Following the lead of the Ontario curriculum document, the two books focus on comprehension of material over rote recall, and provide frequent suggestions for learning activities by which the students will demonstrate their mastery of the content. For the topic of Confederation, the McGraw-Hill Ryerson text suggests that students design a poster either supporting or opposing Confederation (p. 97). Under the same topic, the Arnold text invites students to create a series of diary entries that might have been written by John A. Macdonald (p. 115). In each case, the learning task would require students to take information provided by the textbook and communicate it in a new way.
Similarly, the two textbooks overtly provide opportunities for students to practise and acquire key skills in the areas of inquiry research, critical thinking and communication. For example, as part of a chapter on the National Policy, 1878-1896, the Arnold book presents a series of questions by which students can critically analyse a political cartoon (pp. 244-5). In the McGraw-Hill Ryerson book, a pioneer’s account of settling in Manitoba in the 1870s is presented, with suggestions for ways to test its authenticity by examining other available evidence (p. 187). Each publisher offers further support materials and activity ideas for teachers in an auxiliary resource package (sold separately).
The Ontario history curriculum shies away from overt expectations in the values domain. However, it is clear that both author teams have understood the need for equity in terms of both gender balance and attention to visible minorities. While males outnumber females in the Indexes of both books by a sizeable margin, a clear effort has nevertheless been made to depict women as well as men in the numerous illustrations. The extension of full legal and political rights to women is highlighted in both books as part of the changing society at the turn of the twentieth century. Attention to various aspects of social and cultural history also provides valid opportunities to focus on the contributions of female Canadians. Aboriginal Canadians warrant significant coverage in both texts, as well, particularly in the chapters devoted to the development of Western Canada. Other visible minorities – Asian Canadians and African Canadians – are periodically mentioned, along with supporting photographs. Furthermore each of the books invites students to imagine situations from more than one perspective, thus encouraging both empathy and tolerance.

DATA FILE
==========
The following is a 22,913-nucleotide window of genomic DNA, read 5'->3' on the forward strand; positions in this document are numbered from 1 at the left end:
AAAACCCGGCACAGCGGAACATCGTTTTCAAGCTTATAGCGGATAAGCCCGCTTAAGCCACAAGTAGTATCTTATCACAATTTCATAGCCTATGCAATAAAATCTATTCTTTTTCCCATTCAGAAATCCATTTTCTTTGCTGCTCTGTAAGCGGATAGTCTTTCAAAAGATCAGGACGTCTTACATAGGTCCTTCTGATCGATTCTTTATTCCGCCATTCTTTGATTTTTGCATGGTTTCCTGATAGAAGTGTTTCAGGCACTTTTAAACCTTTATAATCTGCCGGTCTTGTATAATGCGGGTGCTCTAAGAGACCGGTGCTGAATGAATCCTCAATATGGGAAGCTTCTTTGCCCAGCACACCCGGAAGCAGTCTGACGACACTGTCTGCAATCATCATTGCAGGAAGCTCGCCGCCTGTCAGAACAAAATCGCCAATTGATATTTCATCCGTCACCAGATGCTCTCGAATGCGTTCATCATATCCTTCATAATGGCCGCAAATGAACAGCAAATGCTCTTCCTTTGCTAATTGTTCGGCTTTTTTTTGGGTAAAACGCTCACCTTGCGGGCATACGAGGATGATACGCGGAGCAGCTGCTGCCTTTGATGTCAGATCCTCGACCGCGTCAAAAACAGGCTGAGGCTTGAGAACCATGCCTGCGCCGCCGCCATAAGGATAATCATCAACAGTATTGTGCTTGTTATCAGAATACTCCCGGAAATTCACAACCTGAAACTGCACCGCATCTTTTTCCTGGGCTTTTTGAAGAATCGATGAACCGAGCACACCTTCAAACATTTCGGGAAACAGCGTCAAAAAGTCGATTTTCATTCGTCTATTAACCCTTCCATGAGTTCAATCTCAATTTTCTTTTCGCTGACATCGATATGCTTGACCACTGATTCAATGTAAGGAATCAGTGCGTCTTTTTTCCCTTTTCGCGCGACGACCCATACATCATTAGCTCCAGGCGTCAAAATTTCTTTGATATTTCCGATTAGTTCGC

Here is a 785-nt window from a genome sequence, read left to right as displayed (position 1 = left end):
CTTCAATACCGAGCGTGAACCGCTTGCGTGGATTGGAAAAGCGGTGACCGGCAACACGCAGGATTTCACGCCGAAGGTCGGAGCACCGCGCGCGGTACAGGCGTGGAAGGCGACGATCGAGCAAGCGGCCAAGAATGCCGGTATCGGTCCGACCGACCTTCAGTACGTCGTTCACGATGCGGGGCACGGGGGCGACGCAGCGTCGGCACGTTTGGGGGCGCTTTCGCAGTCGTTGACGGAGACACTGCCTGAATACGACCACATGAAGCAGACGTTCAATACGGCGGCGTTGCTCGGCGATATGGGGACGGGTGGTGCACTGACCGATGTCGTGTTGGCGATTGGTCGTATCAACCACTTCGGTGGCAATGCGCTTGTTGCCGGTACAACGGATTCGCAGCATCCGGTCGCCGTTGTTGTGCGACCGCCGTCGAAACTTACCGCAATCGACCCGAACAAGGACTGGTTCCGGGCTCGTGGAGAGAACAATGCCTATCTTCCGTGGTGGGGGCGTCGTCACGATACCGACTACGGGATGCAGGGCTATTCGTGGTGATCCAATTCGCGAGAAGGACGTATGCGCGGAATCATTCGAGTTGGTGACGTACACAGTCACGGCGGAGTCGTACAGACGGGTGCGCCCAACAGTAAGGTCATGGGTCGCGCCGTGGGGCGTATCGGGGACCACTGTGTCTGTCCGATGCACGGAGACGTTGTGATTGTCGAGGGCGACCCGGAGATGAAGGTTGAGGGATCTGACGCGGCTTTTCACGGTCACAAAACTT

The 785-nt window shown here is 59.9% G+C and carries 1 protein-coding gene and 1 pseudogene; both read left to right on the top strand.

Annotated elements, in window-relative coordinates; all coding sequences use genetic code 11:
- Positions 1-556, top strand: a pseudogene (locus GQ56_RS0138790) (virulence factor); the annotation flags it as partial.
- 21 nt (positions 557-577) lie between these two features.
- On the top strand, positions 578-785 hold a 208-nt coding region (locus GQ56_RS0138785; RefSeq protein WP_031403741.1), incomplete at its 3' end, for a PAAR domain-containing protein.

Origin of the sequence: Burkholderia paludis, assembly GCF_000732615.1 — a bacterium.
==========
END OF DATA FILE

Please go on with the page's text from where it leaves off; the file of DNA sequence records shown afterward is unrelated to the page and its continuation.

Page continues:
It is easier to describe how the two books are similar than to point out how they differ, although there are some minor contrasts in how a chapter is laid out. In each case, the authors provide a highly visual opener, previewing what the student will encounter in the pages to follow, along with a listing of key phrases. A combination of short narrative bursts, punctuated by colour headings and frequent illustrations – photos, cartoons, maps, charts, historic posters – constitute the body of each chapter. Boxed items provide supplementary information, such as a thumbnail biography of a related historical personality, invariably accompanied by a photograph or other visual material. In the Arnold book, the periodic questions of comprehension spaced throughout the chapter are grouped under the heading, For Your Notebook, whereas in the McGraw-Hill Ryerson text, the corresponding heading is The Story So Far. The kinds of questions provided appear to be similar, however, as do the more substantive tasks offered at the end of each chapter. The McGraw-Hill Ryerson book does provide a one-paragraph summary at chapter’s end; the Arnold text moves right into its series of learning activities.